It has been two years since I started working with Larry as his apprentice in woodworking, metal, large-scale sculpture and clay. Over last summer, Larry and I put together an education and workshop space in the north wood barns at the Maloof where we now hold hands-on workshops and demonstrations. I have maintained my role at Maloof as Education Assistant and Workshop assistant while also working on my own woodworking and art. From cardboard portraits, chairs and drawings, I have found what I want to do for the rest of my career. My personal life and childhood were rough but going to that after-school program that day changed my life and I jumped at that opportunity to be immersed in the world that I read so much about.

I create not because I want to, rather, I create because I need to. Crafting has become a part of who I am just as much as the curly hair atop my head.

Please tell us about your art.
My main focus in art is applied design and using recycled materials. My furniture is intended to offer the viewer a style reminiscent of the 60s with a contemporary approach and an emphasis on basic shapes. My cardboard portraits originally came out of an art activity that I was showing students at Maloof for using recycled material to make a portrait from a photo they saw in the historic home. It turned out to be something I thought was interesting and then made several more. Cardboard portraits challenge me to take 2D scraps, stack them and peel away some layers to give them depth and texture. In addition, I make some of Larry’s infamous ‘Bird Bags’ which are made out of clay and I will occasionally throw cups and bowls. I feel like it is important to have different avenues of expression. I doodle constantly and take photos wherever I go. Simply because I can’t sit still and I don’t want to limit myself or close myself off to new experiences.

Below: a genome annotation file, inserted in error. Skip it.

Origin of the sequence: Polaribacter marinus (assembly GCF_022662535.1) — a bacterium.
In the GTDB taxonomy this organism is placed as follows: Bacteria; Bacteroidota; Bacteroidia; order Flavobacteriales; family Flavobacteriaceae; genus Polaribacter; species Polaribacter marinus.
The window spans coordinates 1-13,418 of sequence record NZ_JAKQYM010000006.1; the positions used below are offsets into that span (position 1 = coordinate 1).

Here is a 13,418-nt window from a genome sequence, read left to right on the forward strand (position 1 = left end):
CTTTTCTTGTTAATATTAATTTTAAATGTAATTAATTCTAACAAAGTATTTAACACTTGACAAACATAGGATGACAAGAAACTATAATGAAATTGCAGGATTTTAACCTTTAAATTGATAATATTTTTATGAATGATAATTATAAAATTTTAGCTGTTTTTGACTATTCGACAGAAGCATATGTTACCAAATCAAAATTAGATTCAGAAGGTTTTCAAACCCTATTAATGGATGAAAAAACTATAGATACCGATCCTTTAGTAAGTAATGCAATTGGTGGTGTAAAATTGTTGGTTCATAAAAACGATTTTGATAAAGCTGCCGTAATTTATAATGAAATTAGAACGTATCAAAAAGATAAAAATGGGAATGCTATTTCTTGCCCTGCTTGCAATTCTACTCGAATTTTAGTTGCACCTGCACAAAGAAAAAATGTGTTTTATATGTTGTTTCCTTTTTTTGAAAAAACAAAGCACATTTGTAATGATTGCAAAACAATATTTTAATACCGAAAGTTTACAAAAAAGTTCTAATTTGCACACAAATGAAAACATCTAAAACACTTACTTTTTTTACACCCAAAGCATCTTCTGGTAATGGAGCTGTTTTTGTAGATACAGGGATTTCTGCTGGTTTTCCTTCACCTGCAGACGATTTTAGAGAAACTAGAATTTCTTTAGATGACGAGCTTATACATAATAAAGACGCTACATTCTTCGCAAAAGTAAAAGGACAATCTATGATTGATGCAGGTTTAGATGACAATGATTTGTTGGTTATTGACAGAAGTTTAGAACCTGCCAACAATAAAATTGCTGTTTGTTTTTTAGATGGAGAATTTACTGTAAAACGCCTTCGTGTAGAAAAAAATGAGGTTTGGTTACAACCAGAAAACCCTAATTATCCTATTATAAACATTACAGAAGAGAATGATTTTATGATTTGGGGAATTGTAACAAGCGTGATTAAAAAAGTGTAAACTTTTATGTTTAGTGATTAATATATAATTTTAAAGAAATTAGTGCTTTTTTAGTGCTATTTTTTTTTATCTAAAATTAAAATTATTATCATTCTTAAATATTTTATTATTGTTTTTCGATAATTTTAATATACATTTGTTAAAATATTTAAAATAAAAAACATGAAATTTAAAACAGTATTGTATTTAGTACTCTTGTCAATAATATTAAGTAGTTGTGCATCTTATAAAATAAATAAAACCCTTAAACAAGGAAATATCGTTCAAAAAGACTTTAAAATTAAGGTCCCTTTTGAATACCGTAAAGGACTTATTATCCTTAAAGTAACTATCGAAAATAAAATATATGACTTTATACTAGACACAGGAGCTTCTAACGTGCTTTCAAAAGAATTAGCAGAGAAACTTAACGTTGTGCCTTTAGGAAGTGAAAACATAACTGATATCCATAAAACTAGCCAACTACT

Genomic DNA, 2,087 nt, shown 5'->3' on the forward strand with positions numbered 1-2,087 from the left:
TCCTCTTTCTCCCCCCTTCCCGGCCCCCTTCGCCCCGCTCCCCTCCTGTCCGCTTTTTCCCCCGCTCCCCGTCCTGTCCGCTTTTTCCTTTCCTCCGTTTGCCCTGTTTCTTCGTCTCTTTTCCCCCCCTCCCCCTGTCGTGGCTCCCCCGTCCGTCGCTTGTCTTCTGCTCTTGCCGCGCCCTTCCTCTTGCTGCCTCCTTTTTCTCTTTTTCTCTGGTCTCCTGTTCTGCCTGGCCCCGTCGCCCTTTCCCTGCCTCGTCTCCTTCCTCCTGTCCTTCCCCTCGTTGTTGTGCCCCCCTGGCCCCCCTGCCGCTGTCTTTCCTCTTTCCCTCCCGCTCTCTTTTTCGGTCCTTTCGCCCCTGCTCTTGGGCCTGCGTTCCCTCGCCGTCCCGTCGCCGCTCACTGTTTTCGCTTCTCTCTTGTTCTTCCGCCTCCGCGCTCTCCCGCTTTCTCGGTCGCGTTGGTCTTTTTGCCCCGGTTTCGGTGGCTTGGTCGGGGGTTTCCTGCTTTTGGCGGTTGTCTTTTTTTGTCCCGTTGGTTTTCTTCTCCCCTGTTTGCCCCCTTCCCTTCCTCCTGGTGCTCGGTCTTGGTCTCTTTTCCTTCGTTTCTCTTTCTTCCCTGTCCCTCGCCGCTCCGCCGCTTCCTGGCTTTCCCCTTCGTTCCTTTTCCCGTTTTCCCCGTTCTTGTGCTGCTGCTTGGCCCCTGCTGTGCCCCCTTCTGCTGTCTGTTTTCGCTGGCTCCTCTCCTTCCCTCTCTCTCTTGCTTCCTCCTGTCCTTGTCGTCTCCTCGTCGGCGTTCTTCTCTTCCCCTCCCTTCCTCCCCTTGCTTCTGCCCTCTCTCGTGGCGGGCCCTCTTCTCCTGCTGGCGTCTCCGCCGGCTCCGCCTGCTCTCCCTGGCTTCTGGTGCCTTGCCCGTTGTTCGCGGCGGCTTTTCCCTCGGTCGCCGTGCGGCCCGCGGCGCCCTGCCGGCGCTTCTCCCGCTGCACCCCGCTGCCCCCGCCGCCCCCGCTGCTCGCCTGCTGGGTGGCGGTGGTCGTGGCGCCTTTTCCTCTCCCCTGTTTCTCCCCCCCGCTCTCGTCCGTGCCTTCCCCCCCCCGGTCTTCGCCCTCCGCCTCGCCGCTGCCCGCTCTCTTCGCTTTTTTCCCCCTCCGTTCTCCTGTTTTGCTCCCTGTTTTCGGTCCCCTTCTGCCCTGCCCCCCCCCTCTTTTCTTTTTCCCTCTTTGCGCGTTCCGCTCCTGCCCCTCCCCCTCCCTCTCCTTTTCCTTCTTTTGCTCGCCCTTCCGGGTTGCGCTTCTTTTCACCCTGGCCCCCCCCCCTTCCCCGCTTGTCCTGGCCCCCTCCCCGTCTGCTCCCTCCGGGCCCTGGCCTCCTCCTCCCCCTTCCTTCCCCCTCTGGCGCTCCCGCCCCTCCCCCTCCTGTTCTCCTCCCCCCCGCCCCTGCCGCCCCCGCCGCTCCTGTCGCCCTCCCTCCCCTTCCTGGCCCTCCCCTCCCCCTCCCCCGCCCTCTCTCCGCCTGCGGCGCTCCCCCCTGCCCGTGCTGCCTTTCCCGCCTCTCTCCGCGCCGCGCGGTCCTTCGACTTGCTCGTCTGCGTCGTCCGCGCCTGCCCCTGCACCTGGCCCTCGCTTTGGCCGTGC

In terms of what I hope people take away, I hope more women pursue woodworking and challenge what a designer, woodworker or metal sculptor look like. It is hard for POC and those in the LGBTQ+ community in the first place to be supported in those fields in addition to the fact that it is dominated by men. Anyone, if they have the determination to do so, can express themselves through any media. I am half Puerto Rican, female, bisexual and did not come from a background where I had access to woodworking tools, let alone an arts environment. I hope that when someone looks at my art, they can see pieces of my story and the influences of those who preceded me.